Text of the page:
Tunisia negotiators set deadline for crisis talks


The powerful Tunisian labor union seeking to broker an agreement between ruling Islamists and secular opponents said on Wednesday the two sides had 10 days to name a prime minister to lead a caretaker administration meant to end the crisis.

The Islamist-led government has agreed to step down in a few weeks as a way to ease political turmoil that threatened to destroy the country’s transition to democracy nearly three years after its “Arab Spring” uprising.

Under a deal brokered by the UGTT union movement, Islamist party Ennahda will step down once the two sides agree on the name of a premier, finish their new constitution and set a date for elections next year.

But weeks of talks have stalled over the name of the candidate, although sources say the two sides are close to deciding between attorney Chaouki Tabib and former Finance Minister Jalloul Ayed.
“Unfortunately, we have not been able to reach a consensus. We are asking the political parties to seek one last opportunity to agree,” UGTT leader Hussein Abassi told reporters in Tunis.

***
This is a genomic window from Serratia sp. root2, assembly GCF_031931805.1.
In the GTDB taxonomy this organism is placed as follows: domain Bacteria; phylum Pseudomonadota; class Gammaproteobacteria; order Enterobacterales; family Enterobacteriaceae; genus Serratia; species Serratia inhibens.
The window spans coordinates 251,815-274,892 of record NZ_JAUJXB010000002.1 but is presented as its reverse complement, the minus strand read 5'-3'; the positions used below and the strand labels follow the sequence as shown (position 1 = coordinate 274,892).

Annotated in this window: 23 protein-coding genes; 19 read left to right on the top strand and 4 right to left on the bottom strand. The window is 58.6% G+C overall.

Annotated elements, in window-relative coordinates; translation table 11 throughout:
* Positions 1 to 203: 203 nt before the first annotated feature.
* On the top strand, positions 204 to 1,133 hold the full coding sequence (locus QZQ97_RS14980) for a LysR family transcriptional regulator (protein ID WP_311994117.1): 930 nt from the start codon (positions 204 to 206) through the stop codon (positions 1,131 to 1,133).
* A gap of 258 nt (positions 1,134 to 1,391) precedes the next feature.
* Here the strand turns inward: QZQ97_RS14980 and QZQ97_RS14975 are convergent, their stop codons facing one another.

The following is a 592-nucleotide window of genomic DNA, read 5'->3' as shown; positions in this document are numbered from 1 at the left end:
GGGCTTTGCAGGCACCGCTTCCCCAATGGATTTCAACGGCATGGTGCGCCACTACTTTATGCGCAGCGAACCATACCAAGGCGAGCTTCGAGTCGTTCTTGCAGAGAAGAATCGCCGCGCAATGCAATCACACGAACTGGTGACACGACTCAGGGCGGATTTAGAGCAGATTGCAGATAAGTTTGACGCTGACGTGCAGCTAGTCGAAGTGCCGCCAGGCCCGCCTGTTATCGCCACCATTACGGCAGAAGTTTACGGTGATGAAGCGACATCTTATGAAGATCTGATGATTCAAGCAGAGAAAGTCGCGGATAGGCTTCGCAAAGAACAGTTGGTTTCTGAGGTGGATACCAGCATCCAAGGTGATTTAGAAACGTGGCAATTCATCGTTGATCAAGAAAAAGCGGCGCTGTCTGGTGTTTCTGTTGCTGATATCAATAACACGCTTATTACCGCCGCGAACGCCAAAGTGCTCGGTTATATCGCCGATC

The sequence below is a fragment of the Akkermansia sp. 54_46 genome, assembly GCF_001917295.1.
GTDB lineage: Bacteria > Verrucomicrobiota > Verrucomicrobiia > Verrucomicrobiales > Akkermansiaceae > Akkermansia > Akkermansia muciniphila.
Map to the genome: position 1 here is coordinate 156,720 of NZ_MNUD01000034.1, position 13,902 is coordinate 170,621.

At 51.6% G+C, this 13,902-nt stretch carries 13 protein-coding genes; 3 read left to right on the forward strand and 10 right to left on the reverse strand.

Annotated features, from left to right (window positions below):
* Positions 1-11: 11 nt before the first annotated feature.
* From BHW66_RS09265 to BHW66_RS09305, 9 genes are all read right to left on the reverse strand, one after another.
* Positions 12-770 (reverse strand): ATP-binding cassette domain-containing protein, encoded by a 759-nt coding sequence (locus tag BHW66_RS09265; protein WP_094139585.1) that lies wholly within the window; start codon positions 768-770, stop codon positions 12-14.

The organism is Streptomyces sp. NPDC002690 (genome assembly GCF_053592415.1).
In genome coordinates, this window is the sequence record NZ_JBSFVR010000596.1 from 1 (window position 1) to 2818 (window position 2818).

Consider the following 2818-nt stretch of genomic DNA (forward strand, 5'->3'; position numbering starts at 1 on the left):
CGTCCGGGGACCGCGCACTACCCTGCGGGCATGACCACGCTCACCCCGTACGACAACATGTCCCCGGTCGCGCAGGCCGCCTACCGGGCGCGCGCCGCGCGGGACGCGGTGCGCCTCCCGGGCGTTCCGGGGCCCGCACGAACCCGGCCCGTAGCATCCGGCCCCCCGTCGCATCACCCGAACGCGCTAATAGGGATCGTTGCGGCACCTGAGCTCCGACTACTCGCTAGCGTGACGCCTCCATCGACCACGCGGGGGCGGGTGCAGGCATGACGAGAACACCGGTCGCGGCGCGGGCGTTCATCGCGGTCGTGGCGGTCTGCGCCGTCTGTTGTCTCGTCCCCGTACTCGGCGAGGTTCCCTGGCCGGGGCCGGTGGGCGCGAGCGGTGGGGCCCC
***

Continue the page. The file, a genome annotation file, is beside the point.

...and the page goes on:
The UGTT said moderate Islamists Ennahda and an opposition coalition led by the Nidaa Tounes party would have until December 14 to decide on the name of the premier, or negotiations would end.

Nearly three years after a despairing street vendor set himself on fire, triggering a revolt that ousted autocrat Zine el-Abidine Ben Ali, Tunisia is close to finishing its transition to full democracy.

Tunisia’s negotiations are closely watched in the other “Arab Spring” countries – Egypt, Libya and Yemen – where new governments have struggled with violence and turmoil since they ousted their own autocratic leaders.